However, her rewards were fabulous. After two years, Sun was earning $300,000 a year. And Prescott was a generous gifter. For her birthday, he gave Sun a $5,000 shopping spree at New York store Barney’s. 

As a reward for hard work, she received a Balenciaga tote bag and $3,000 to spend at the Ritz-Carlton at Lake Tahoe. ‘The problem is I didn’t have time to enjoy any of it,’ she says. ‘In fact I was so burnt out I ended up in therapy; my therapist told me, “This job is killing you.’’’

Sun’s appetite for work is perhaps explained by her personal story: the daughter of Chinese immigrants who arrived in the US in the 1980s and 90s. Her parents instilled in her a brutal work ethic. Her father once slapped her round the face, hard enough to leave a bruise, because she spilled milk while making her morning cereal.

‘The way my family dynamic shaped me meant I always put others first and became totally disconnected from myself,’ Sun says. 

At secondary school in Michigan, she was a child prodigy who finished the maths and physics curriculum two years early. She went to the prestigious Massachusetts Institute of Technology (MIT) and got two degrees (maths and finance) in three years. After graduating, she worked at the investment firm Fidelity – earning $300,000 a year – but she hated it and wanted to be a writer.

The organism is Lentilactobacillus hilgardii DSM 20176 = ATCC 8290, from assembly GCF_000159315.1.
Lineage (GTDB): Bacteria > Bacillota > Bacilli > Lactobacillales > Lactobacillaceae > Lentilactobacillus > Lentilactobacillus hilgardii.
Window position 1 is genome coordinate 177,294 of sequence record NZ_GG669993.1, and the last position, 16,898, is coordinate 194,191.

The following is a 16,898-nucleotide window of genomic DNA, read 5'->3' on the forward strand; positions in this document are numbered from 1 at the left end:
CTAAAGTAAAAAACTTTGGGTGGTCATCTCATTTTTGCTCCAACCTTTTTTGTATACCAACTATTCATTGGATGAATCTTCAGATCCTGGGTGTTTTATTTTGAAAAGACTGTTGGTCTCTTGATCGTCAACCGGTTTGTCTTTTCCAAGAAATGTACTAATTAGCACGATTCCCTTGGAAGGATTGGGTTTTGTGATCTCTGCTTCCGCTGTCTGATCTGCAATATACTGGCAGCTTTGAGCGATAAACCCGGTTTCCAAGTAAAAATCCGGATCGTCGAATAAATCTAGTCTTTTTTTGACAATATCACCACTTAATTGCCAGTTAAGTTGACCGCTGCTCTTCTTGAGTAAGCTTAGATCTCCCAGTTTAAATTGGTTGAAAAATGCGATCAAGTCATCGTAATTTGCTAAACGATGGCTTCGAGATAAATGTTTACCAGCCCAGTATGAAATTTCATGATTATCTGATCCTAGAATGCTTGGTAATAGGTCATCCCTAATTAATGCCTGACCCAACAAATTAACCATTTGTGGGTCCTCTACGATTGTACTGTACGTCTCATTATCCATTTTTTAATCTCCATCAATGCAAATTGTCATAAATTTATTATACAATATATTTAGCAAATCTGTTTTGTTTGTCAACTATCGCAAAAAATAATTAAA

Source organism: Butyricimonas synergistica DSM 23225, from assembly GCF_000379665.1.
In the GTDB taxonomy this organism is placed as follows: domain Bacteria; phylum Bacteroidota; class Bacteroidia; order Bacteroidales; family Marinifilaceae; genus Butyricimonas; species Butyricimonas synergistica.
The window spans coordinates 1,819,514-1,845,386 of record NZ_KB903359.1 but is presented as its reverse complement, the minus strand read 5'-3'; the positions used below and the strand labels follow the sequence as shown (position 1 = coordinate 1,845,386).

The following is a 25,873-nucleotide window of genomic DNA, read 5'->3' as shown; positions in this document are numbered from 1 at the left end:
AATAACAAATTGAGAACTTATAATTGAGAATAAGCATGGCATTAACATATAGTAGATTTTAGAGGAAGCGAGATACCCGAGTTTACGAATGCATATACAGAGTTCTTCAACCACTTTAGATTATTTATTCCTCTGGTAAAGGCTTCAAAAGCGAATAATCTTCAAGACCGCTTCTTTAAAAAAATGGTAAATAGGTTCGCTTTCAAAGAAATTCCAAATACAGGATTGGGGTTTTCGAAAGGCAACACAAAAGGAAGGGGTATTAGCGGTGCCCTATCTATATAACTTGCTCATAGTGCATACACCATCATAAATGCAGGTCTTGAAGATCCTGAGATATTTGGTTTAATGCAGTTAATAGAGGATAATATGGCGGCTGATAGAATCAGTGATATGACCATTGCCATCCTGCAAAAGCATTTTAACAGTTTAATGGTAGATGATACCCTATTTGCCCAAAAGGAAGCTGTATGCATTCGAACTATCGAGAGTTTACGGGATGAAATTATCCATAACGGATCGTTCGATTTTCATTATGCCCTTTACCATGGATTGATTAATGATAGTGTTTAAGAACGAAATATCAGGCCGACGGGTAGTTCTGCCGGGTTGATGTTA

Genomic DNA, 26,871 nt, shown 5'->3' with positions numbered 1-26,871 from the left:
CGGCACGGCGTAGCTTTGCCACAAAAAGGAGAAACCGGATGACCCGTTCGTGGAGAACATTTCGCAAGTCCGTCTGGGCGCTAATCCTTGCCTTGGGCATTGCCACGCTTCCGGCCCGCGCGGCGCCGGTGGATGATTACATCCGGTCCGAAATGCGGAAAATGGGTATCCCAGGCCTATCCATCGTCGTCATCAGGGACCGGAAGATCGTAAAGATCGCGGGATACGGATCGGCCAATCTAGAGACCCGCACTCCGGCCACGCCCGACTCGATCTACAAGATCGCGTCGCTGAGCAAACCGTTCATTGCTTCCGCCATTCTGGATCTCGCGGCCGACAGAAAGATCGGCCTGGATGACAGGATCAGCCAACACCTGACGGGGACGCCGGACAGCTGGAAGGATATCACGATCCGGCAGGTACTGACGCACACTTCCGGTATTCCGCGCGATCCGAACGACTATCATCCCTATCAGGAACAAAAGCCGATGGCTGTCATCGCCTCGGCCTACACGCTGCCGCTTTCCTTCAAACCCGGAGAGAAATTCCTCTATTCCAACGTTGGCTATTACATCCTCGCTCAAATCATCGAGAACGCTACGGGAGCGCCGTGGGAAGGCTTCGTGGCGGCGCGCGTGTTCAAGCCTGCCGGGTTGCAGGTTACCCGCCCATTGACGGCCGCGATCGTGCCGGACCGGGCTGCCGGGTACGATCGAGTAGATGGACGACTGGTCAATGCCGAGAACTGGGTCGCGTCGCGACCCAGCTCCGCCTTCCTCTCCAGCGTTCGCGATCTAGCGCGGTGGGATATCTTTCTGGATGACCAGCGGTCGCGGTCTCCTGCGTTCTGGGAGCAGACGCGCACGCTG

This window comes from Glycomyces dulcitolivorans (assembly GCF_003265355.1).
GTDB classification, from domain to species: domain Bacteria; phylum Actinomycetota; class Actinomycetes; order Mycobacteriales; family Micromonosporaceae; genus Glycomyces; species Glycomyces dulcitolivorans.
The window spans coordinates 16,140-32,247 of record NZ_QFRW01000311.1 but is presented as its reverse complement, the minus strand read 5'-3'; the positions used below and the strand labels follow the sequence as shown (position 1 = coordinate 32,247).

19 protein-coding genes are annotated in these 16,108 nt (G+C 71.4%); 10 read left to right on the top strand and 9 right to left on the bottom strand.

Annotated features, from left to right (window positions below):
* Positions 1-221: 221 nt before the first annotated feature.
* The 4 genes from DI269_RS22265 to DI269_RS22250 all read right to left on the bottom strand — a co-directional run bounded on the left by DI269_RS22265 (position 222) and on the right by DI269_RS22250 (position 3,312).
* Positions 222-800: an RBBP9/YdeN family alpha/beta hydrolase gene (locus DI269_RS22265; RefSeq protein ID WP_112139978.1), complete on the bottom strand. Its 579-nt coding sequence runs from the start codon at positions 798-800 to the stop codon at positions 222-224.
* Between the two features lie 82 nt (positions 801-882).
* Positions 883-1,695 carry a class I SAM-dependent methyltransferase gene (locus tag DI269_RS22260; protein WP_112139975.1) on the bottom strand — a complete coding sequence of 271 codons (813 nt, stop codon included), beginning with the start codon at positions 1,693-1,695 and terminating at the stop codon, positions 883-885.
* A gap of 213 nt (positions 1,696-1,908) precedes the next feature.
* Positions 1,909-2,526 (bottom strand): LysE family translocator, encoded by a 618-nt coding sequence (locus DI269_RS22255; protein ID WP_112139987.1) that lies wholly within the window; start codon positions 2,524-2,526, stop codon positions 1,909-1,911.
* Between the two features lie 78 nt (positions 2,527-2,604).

Burnt-out PA turned writer Carrie Sun

Burnt-out PA turned writer Carrie Sun

Carbon was supposed to be the day job that allowed her to write in the evenings: ‘That was naive.’

Sun expected life to be tough. Take her reaction to Margaret Atwood’s novel The Handmaid’s Tale. It is set in a totalitarian dystopia where women are forced to have children and are banned from working, reading and writing. Sun read the novel aged 18.

‘I thought, “Well, those are just the rules – those girls have to live by them,”’ she says, ruefully.

On almost every page of Private Equity, Sun seems to find a way of torturing herself. For her first day at Carbon she wore black patent leather Louboutins. They were agony but she gave herself a pep talk. ‘I instructed my body to reclassify any pain as a necessary investment in myself,’ she writes. 

If her footwear was painful, her choice in men was worse. She met her fiancé Josh at MIT. He was from a wealthy family and due to inherit a fortune of almost $1 billion.

He claimed to love Sun but he also wanted to control her choice of clothes, make-up and insisted she speak in a ‘Pooh voice’. He even offered to match her salary at Carbon if she turned down the job, as he didn’t want her to work. Surely the email he once sent her saying ‘I forgive you for not being a virgin’ was a red flag?